The Wi-Fi Alliance announced Tuesday that it will complete interoperability tests of 802.11g-based products in July. Completion of those tests depends on the approval by the Institute for Electrical and Electronics Engineers (IEEE) of the 802.11g specification as a standard. Earlier this month, the IEEE it expected to finalized the 802.11g standard in June. A Wi-Fi Alliance representative said products using the 802.11g standard with interoperability certification could be on store shelves as early as August.
Gear using the 802.11g standard and with interoperability certification should put to restin the industry regarding what level of performance customers will be getting with these new products.
Products with early versions of the 802.11g specification are already in the market, but some networks that use these products experience less than optimal performance when an 802.11b client enters the network. 802.11b and 802.11g are meant to coexist. Networks based on the 802.11b standard support transfer rates of 11mbps, and 802.11g is expected to handle 54mbps.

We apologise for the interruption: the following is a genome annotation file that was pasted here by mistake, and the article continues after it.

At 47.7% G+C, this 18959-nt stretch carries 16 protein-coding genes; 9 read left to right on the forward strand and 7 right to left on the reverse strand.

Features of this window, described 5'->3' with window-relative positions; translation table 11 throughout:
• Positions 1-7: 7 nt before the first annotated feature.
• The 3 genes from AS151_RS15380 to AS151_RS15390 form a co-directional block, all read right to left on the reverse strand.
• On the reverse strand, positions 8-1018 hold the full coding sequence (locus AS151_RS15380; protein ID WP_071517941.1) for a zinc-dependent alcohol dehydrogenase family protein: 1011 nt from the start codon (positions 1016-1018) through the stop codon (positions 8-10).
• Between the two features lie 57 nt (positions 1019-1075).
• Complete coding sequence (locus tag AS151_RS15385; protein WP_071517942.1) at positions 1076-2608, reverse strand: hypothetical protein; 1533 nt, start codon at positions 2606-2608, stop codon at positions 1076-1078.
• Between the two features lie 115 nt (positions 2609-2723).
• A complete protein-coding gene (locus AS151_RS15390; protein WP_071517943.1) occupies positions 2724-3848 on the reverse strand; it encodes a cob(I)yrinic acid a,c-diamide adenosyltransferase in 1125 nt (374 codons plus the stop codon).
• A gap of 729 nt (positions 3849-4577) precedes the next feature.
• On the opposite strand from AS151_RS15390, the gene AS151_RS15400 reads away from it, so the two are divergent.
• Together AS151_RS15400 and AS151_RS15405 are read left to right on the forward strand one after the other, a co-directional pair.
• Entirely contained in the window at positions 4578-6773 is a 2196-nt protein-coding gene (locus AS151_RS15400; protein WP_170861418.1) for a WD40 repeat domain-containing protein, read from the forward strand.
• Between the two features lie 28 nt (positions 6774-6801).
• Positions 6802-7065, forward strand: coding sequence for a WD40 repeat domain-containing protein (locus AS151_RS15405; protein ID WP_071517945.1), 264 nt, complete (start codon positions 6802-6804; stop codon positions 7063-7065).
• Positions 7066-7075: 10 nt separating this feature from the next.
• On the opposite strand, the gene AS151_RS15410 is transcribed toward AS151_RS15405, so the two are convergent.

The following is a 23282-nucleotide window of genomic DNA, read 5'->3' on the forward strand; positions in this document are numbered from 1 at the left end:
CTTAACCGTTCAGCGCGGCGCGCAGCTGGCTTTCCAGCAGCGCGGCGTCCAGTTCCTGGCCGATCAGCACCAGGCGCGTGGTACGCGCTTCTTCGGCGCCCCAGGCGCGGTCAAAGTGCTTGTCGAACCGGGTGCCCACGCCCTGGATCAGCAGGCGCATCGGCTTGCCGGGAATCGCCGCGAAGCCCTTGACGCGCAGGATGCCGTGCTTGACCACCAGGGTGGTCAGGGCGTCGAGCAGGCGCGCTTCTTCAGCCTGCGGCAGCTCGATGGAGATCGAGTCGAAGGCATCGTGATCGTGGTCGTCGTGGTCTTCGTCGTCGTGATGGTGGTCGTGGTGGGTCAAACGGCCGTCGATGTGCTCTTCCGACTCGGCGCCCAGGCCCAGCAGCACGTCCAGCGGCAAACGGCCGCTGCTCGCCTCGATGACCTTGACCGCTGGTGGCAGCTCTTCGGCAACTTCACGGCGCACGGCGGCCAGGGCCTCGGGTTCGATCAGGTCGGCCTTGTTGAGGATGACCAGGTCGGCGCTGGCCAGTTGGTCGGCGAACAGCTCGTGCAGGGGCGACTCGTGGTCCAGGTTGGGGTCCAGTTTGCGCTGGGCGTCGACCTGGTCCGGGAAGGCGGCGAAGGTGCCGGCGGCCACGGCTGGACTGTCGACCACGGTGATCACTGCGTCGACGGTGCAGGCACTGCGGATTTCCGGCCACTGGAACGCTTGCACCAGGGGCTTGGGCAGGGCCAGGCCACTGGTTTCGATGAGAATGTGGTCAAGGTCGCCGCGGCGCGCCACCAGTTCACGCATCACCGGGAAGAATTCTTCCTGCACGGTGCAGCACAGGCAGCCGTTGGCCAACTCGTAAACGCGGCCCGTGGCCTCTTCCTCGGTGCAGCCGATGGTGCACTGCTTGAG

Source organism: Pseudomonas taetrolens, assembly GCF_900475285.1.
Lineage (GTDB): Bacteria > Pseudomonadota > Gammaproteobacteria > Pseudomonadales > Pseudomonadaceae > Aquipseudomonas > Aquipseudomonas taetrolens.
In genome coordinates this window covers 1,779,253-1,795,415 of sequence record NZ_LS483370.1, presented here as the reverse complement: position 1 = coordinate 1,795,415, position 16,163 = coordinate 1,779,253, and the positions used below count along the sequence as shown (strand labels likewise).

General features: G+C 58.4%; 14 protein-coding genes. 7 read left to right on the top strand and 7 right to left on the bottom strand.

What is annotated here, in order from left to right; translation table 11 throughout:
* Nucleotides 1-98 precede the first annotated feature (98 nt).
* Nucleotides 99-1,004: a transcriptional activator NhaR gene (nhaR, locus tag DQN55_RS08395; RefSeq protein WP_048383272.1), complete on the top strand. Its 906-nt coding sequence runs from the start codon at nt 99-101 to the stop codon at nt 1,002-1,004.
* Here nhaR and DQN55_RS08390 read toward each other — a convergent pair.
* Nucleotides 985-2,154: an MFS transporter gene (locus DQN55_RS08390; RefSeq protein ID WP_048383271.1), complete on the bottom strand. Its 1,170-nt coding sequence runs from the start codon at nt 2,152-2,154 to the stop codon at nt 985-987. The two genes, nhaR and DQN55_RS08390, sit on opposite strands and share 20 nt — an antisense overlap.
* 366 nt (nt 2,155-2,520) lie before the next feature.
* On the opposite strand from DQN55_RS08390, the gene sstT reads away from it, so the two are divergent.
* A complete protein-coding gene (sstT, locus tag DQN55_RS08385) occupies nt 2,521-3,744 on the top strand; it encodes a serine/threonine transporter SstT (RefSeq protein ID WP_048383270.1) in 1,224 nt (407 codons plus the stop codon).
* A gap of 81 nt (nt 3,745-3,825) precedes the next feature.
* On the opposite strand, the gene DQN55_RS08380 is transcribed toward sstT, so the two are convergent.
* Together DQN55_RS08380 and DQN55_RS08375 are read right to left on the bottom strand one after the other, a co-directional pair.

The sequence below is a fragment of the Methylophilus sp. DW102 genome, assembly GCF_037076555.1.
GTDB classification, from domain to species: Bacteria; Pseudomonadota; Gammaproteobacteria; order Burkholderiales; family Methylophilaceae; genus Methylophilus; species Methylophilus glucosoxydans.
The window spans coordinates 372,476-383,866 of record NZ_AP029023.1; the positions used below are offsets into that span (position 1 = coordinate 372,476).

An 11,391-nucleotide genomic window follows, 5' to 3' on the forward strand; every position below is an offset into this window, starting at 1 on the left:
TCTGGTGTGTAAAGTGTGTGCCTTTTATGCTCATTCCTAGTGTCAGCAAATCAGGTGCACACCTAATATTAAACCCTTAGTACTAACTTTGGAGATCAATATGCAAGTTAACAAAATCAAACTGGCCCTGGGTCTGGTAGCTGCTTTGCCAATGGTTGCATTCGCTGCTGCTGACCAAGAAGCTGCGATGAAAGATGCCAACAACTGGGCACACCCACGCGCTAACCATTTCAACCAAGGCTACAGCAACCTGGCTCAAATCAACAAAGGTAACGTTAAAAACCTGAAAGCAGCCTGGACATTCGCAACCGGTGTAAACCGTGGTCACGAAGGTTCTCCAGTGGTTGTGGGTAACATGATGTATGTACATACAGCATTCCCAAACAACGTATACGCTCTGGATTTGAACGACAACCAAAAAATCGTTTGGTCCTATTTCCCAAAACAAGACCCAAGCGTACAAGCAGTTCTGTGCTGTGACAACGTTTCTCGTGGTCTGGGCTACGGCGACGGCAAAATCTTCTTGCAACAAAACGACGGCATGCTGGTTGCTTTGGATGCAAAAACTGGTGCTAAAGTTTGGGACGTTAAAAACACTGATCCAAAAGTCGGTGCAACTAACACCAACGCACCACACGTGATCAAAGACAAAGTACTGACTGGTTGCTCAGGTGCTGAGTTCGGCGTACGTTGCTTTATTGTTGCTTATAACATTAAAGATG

The Wi-Fi Alliance will ensure that certified 802.11g products will be interoperable with each other and 802.11b products and that the maximum rates will be 54mbps, according to Amer Hassan, a Wi-Fi Alliance spokesman.
The Wi-Fi Alliance has started developing its testing methodology but will not complete testing until the IEEE finalizes the 802.11g specification.
In related news, hardware maker NetGear announced on Tuesday that it will be using Atheros Communications wireless networking chips in its products. In March, NetGear will ship dual-band 802.11a/g PC cards for $129. Dual-band 802.11a/g access points and routers will be available in the second quarter. Pricing hasn't been determined yet.